Recently, a mass stabbing incident in Kunming, China left 29 victims dead. We came across an email which used this incident as social engineering bait. To appear legitimate, the message talks about the incident at length and cites several news outlets as its sources. It encourages the user to open the attached document for more information. The document is entitled “Violent terror attack,” probably named as such to pique the recipient’s interest.
Figure 1. Spammed message
The attached document is actually malicious, and is detected as TROJ_EXPLOYT.AGH. This malware takes advantage of a particular Microsoft Office vulnerability (CVE-2012-0158, or MS12-027) to drop a backdoor – BKDR_GHOST.LRK – onto the system. Apart for its backdoor routines, this malware can steal information through keylogging, audio recording, and screen capture.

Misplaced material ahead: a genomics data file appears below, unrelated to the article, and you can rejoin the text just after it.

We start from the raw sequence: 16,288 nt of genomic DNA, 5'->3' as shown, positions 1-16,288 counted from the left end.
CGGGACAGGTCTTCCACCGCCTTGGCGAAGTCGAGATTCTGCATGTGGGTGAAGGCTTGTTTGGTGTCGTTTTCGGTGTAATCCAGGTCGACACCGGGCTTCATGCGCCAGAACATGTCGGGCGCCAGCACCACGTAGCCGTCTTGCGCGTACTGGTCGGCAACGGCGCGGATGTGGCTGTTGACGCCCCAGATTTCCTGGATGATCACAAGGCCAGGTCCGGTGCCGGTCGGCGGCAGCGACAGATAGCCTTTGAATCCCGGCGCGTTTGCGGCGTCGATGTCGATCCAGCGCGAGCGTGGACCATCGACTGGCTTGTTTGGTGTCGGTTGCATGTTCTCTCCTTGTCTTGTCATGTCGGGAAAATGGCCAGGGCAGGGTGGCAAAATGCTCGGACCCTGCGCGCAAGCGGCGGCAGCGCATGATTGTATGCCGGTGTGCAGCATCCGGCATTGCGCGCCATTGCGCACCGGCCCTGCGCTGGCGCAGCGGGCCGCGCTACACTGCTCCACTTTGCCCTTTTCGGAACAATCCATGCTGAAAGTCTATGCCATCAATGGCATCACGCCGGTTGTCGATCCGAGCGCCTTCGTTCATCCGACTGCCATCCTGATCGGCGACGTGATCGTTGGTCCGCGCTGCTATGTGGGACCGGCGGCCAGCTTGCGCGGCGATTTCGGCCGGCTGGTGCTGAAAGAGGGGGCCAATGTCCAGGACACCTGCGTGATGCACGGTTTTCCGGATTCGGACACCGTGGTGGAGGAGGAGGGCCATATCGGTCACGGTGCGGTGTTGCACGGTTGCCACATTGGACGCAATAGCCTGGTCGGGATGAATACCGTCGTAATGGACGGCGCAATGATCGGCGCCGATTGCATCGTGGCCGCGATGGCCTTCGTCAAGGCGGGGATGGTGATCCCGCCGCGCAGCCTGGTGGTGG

A closer look into BKDR_GHOST.LRK reveals one striking detail: when it communicates to its C&C server, the malware uses the string “LURK0″. This string was also associated with a malware variant that was used in the GhostNet campaign. We noted in a previous paper titled Detecting APT Activity with Network Traffic Analysis that a Ghost variant had replaced “Gh0st” (its usual header content) with “LURK0″.
The configuration file also contains the marker “default.” This is often used as a mark on which campaign a malware belongs to. However, Trend Micro researchers have encountered old samples bearing the same markers dating back to 2012.
Despite its intended target, regular users can still find themselves victims of this attack. Email attacks often use “click-worthy” or interesting topics to convince users to click links or open attachments that could lead to various threats.
Users are advised to avoid opening attachments and click links on unsolicited emails. They should also visit reputable and trustworthy news sites for updates on the latest news and current events. We detect and block all threats related to this incident. For more details on various targeted attacks, as well as best practices for enterprises, you may visit our Threat Intelligence Resources on Targeted Attacks.
Additional analysis by Mark Manahan.